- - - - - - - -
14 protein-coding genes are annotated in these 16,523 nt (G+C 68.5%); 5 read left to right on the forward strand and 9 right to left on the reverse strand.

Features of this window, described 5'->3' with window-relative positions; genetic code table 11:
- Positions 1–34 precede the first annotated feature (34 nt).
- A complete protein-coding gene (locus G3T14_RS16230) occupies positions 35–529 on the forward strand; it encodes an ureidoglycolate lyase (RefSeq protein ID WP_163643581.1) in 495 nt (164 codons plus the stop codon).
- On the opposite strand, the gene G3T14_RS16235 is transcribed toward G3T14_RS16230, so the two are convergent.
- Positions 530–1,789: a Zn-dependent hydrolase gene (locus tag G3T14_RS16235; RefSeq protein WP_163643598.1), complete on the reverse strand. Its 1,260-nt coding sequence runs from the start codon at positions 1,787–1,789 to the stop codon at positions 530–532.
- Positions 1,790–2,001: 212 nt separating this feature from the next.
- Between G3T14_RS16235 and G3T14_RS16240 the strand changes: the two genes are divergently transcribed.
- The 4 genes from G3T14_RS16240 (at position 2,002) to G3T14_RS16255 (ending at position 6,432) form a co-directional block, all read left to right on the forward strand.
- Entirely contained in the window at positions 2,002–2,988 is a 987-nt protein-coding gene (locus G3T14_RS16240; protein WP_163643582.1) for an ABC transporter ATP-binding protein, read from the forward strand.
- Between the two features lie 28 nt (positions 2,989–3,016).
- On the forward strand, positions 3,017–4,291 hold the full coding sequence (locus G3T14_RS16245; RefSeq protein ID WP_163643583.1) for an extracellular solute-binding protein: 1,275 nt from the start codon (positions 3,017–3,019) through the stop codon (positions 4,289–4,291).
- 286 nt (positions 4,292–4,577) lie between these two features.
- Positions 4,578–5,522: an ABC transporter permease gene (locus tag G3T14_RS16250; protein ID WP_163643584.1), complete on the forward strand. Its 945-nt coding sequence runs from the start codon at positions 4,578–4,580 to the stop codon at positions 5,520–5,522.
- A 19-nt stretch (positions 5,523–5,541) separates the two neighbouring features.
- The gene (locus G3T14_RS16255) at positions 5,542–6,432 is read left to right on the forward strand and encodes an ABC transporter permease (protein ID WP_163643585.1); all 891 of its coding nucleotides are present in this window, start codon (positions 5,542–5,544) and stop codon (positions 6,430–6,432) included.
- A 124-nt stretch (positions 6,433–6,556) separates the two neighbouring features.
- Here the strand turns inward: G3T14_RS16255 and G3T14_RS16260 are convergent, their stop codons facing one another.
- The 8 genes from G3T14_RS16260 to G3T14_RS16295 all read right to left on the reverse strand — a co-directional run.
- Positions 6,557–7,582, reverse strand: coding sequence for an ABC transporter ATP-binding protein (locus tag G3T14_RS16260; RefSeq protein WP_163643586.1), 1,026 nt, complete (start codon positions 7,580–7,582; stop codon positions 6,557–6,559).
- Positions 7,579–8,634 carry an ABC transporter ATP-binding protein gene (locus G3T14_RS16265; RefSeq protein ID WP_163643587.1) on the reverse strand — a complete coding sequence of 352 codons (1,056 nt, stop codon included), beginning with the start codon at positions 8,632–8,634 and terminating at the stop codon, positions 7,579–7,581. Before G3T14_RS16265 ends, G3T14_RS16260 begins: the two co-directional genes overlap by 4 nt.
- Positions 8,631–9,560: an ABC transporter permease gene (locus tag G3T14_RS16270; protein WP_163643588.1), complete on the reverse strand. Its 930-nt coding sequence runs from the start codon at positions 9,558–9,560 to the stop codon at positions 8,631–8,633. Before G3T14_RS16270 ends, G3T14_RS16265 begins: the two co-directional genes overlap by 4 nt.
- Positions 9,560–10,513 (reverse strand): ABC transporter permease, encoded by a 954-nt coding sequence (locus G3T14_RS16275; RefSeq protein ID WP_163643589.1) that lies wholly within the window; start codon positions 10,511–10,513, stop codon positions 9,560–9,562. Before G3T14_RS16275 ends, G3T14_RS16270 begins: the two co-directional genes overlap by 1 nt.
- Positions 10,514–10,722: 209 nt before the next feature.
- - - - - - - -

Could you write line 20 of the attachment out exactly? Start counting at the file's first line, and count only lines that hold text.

- Positions 6,557–7,582, reverse strand: coding sequence for an ABC transporter ATP-binding protein (locus tag G3T14_RS16260; RefSeq protein WP_163643586.1), 1,026 nt, complete (start codon positions 7,580–7,582; stop codon positions 6,557–6,559).